People trained to think of eighteen-year-old single malts as the definition of whisky tend not to like the resinous, piney notes that come from small-barrel aging. Younger whiskies get all the extraction of a long decade in oak, but little of the esterification or oxidation, and little of the reorganization of the liquid’s molecular structure. They’re imagure, spiky instead of mellow. The booze is brown, but tastes green. Kris Berglund, who runs the only academic distilling program in the US, at Michigan State University, has dedicated a chunk of his off-campus lab to small barrels and temperature control. “It turns out a lot of bad things happen when you use small barrels. Our conclusion is it’s not such a great idea,” Berglund says. “The haircut you take on the angels’ share is enormous.”
Of course this isn’t really an indictment of Onyx. I’m writing all of this because I find it interesting. Onyx whisky is… perhaps, different and not bad. I’m not whisky-fied enough to know. And now I’ll make everyone that hates me for this page feel better…
I taste-tested the Onyx Whisky (which has evaporated half away in my cabinet since I first opened it) and the Blanton’s from my brother’s wedding.
Sure, they tasted different, but one wasn’t any better than the other – to my Neanderthal palate. And remember, Blanton’s is said to be really quite good.
I wrote all of that to get to this point: You can go to Onyx’s “speakeasy” in East Hartford and taste all their stuff for yourselves. It is accessed at the back of some grim industrial area in East Hartford. The door is nondescript to say the least.
And as if to continue the ruse, the door to the tasting room itself is a bookshelf. Like a secret passage. Clever chaps, these Onyx boys.
I suppose I should quickly mention that the other “ruse” here is that Onyx has never distilled a drop of liquor. They are not and never have been a distillery at all. They truck in the ethanol and water it down – using “Connecticut spring water” of course. They are, again, clever marketers and I can’t fault them for that. More on this below.
The tasting room itself is really quite nice. Dimly lit and atmospheric to the hilt. There are a smattering of tables and the room is fairly large. The bar is well-appointed and the décor is well thought-out. As of April 2016, our distilleries can only give you something like half-ounce samples, which when poured in little glasses really doesn’t amount to much.
But that’s the law – and it’s better than it was before when no sampling was allowed. At other distilleries (Waypoint, Litchfield, Hickory Ledges to name three), samples are free. At the home of the $60 3-month aged Connecticut whisky, your tasting will run you ten bucks.
Which is absurd. But what the heck, during our visit, plenty of people were ponying up the sawbuck to sip the vapors. Good for Onyx.
Each thimble pour comes with a whole explanation of the product. Again, this is simply ethanol and water. You can make moonshine on your stove. (make some sugar water, let some yeast eat the sugar for a few weeks, slowly bring temp up on your liquid to boiling point of ethanol, capture the steam, cool it, save it, and voila: moonshine. Note: don’t actually do this because it’s illegal and you’ll probably screw it up and end up killing yourself with methanol or something. By the way, dying by methanol poisoning is a horrible, horrible way to die. You don’t really get “good drunk” with it, you get bad drunk. Then you sit around while your body converts the methanol to formic acid which is poison – and basically the same as formaldehyde. This eats your cells after about a day and essentially kills you from the inside out. Good times. Don’t make moonshine.)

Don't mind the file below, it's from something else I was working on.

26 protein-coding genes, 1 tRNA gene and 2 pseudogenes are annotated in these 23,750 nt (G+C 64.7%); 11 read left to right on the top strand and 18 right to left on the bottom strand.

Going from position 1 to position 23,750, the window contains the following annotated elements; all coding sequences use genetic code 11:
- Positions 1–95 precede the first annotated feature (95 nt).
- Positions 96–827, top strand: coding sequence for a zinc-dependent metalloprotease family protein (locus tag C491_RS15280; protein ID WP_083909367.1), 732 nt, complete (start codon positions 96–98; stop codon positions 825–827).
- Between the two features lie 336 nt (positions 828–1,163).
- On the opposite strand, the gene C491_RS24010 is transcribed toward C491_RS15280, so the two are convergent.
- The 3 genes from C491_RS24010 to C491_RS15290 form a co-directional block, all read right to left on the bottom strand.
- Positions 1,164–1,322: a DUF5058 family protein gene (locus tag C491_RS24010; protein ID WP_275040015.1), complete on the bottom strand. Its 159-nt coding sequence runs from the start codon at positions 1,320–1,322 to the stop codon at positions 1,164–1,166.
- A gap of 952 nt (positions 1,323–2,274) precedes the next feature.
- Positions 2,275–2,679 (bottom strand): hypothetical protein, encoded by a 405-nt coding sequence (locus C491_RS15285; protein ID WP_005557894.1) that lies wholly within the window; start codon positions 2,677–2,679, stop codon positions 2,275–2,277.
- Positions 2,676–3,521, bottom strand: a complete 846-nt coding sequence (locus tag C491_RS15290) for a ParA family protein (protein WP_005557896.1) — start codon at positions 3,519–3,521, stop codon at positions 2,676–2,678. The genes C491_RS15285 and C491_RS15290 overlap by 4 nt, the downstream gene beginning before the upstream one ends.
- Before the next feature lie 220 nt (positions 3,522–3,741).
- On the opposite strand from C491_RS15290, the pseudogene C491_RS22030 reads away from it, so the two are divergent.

Anyway, at the bar, you sip your ‘shine and pretend it tastes good. The cranberry and honey crisp apple variants at least have some flavor. Then you sip the whisky and are told about all the awards it has won, etc.
Then perhaps you purchase some bottles and go home.
They hold events at the “speakeasy” and it is a really cool space. If and when Connecticut law allows them to serve real drinks with this stuff, it might become East Hartford’s hippest (and drunkest) spot. Moonshine is dangerous, as it has no flavor and you can pound the stuff before you realize you no longer know your name.
It’s definitely worth a visit just to see the space. It’s cool. And if you’re into their whisky, that’s cool too. We do purchase the regular 80-proof ‘shine on occasion, because it mixes with juices better than vodka in our opinion.
But damn, this stuff is way more expensive than it should be.
2019: Well, the East Hartford spot is no more,
but Onyx insists they’re opening up bigger and better somewhere else in Connecticut as of the end of June. One of the owners has been quite busy away from Onyx though. Adam von Gootkin moved from Bristol to Essex and is involved with some castle in England. He’s started up a cigar company and a spirits company, with his “North American offices” in Essex. It’s called Highclere Castle Spirits and has a whole tie-in with Downton Abbey and it’s a whole thing with ascots and fancy product launches and typical von Gootkin marketing silliness. “VIP events,” and “lifestyle” suggestions, etc. (It seems like the cigar thing didn’t work out and he’s just into gin these days.)
I feel the need to mention that it has 27,000 followers after only 3 months of existence on Instagram. Oh, I see, it is merely a re-purposing of von Gootkin’s wife’s old account. With lots of premium English gin fans from… India and Afghanistan. Hucksters gotta huck I guess.
Anyway, in September 2019, von Gootkin admitted he was more or less all done with the Onyx nonsense – citing the valid concern over Connecticut’s distillery laws. He – and several other distillery (and fake distillery) owners – have been patiently waiting for the state to allow mixed drinks to be served. It hadn’t happened with von Gootkin gave up Onyx, but it did in 2020.
But that doesn’t matter, because Onyx is dead and buried.